Senate Republican Leader Mitch McConnellAddison (Mitch) Mitchell McConnellFlake threatens to limit Trump court nominees: report Senate moving ahead with border bill, despite Trump On The Money — Sponsored by Prudential — Senators hammers Ross on Trump tariffs | EU levies tariffs on US goods | Senate rejects Trump plan to claw back spending MORE (R-Ky.) won an important concession by pressing Democrats to include in the bill House-passed language to expedite construction of the Keystone XL oil sands pipeline.

The bill does not extend an array of expiring business tax provisions, which Senate leaders were negotiating as part of a possible deal to extend the payroll tax holiday for a full year.

The legislation is expected to cost around $30 billion and will be offset by increasing the fees that Fannie Mae and Freddie Mac charge mortgage lenders to guarantee repayments of new mortgage loans.


McConnell hailed the inclusion of the Keystone language.

“Here’s the single largest shovel-ready project in America,” McConnell said. “It is literally ready to go, awaiting the permission of the president of the United States.

“Some of the news outlets are calling this pipeline controversial. I have no idea why it could be called controversial,” McConnell added. “The labor unions like it. Many Democrats want it. It strengthens our national security by decreasing the amount of oil we get from unfriendly countries.”

Senate Majority Leader Harry ReidHarry Mason ReidAmendments fuel resentments within Senate GOP Donald Trump is delivering on his promises and voters are noticing Danny Tarkanian wins Nevada GOP congressional primary MORE (D-Nev.) said he was one of the first members of Congress to oppose the project but he felt it was necessary to grant Republicans a concession to get extended tax relief and unemployment benefits.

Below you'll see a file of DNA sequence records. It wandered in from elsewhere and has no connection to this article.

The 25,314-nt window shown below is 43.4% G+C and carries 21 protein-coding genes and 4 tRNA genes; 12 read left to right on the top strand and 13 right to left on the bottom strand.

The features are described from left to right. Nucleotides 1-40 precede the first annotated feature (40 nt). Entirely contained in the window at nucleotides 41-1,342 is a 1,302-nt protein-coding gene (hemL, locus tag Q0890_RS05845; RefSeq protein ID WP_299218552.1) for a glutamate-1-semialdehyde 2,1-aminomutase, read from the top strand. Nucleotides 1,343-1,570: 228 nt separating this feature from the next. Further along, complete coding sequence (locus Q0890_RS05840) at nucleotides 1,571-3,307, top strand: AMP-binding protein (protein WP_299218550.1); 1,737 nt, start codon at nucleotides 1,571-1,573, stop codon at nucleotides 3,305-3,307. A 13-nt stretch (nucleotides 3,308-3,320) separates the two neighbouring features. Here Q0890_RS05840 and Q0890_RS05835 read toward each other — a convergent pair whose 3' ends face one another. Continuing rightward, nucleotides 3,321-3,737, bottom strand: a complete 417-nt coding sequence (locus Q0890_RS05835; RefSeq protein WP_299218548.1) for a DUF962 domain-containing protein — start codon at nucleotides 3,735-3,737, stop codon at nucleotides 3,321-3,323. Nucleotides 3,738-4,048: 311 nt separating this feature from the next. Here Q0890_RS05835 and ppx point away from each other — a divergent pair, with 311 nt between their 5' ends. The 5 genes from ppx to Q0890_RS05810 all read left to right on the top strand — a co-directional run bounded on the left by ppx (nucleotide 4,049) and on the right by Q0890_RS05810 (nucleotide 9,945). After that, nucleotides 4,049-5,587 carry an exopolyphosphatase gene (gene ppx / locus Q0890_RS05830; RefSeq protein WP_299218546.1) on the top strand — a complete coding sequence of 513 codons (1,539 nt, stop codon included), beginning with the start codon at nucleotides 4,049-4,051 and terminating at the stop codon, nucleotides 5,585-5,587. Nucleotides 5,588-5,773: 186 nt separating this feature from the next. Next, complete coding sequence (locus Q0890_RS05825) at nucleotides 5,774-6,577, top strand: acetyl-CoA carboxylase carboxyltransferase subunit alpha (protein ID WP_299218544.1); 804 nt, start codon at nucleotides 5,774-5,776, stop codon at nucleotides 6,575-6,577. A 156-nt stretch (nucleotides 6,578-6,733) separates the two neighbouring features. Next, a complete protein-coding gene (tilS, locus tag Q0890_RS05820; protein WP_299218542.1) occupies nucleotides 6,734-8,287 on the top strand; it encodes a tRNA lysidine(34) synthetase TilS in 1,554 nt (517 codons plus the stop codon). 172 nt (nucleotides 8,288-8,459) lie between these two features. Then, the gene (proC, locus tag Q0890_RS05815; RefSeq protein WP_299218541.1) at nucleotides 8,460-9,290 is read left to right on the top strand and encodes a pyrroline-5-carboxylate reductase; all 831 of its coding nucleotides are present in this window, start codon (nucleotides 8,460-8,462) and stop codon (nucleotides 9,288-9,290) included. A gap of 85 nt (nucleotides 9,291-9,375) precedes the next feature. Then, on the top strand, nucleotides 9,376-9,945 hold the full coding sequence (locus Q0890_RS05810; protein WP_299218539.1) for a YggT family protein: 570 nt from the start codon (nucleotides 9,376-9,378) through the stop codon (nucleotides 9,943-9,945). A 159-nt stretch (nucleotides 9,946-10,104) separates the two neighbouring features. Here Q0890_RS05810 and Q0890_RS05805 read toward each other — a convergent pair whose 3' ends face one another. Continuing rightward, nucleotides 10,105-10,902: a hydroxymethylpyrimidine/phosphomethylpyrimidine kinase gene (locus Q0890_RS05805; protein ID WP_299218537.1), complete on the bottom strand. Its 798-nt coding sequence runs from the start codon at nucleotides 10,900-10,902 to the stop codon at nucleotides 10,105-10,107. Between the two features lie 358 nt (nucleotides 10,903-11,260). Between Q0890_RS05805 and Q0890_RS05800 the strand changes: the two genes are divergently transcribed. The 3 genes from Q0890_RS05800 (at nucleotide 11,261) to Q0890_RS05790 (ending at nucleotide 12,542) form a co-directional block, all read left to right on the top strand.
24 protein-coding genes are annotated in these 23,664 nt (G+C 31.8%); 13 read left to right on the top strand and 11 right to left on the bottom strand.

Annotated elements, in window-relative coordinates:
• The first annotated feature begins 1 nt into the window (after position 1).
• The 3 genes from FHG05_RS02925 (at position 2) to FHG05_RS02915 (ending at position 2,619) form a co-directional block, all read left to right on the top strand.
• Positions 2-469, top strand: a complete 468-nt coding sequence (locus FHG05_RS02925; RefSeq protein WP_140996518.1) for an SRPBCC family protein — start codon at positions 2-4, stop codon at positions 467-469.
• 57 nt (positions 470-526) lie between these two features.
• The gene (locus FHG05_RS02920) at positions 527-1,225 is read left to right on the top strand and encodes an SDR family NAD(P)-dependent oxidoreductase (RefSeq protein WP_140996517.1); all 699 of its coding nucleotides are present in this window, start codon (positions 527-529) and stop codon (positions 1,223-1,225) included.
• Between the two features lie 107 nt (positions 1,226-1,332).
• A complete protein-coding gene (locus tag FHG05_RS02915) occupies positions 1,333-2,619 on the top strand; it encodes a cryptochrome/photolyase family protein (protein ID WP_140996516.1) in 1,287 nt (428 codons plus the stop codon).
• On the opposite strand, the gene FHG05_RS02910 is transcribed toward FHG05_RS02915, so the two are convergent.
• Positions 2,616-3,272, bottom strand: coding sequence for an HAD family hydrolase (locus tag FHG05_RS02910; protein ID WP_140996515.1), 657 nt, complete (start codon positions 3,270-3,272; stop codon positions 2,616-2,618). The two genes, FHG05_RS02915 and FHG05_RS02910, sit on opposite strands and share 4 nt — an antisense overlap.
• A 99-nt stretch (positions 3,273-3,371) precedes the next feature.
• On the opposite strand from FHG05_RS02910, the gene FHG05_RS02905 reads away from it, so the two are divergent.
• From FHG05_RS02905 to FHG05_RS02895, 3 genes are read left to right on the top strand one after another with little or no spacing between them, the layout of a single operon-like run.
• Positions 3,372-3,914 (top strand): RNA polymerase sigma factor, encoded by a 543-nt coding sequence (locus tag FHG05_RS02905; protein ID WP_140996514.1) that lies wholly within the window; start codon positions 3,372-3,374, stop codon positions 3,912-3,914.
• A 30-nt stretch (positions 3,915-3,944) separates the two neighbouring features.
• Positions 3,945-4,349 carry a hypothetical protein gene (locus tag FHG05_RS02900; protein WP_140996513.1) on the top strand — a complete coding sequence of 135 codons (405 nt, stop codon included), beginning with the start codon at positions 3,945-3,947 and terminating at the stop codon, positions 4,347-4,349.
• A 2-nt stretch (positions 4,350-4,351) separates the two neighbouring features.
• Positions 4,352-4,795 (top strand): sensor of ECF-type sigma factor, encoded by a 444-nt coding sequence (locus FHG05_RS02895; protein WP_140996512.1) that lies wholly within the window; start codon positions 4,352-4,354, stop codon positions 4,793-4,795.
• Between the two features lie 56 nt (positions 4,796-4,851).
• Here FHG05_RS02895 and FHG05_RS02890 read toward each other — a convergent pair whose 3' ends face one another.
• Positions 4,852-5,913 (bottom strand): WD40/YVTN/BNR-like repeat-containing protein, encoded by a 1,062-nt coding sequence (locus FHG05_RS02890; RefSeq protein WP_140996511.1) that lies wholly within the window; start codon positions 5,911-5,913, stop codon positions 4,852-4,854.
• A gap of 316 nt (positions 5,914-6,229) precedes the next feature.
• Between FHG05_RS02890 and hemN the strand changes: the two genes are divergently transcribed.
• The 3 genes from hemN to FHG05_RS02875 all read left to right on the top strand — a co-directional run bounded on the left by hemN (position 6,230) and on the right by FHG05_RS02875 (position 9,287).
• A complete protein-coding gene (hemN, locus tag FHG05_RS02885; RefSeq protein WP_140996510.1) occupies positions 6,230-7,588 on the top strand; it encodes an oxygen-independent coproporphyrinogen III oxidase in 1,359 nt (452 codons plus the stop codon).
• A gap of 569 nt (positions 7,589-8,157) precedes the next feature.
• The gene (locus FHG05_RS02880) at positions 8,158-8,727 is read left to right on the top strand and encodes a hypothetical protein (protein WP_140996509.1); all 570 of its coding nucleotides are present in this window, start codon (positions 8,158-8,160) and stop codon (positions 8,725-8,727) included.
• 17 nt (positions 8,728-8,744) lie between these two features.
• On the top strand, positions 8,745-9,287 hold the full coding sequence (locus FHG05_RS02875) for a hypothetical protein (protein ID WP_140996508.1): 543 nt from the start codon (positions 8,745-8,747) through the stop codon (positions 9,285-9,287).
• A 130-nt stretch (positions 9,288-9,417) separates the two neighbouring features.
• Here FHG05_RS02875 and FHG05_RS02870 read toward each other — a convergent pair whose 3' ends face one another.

“I was responsible for putting it in this bill,” Reid said. “That’s how legislation works. I would  also say that we’re thankful that we’ve worked together to make sure that 160 million people have not a tax increase but a continued tax break. And I’m also thankful that the lifeline for unemployed people is going to continue for at least 60 days."

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The Congressional Budget Office released a score for the bill just before the vote. The budget agency estimated the legislation would reduce the deficit by nearly $3 billion. 

Reid had attempted to postpone the vote until 10 a.m. to give the CBO time to finish its official cost estimate but Sen. Bob Corker (R-Tenn.) objected.

Reid had attempted a last-minute switch of the order of votes by proceeding first to a $915 billion omnibus spending bill, instead of the payroll tax holiday package.

Reid, however, also proposed making passage of the spending legislation contingent on subsequent approval of the payroll tax holiday, evidence that Democrats have used the omnibus as leverage to pressure Republicans to accept extended payroll tax relief. Corker objected to this unusual sequence.

This story was last updated at 10:15 a.m.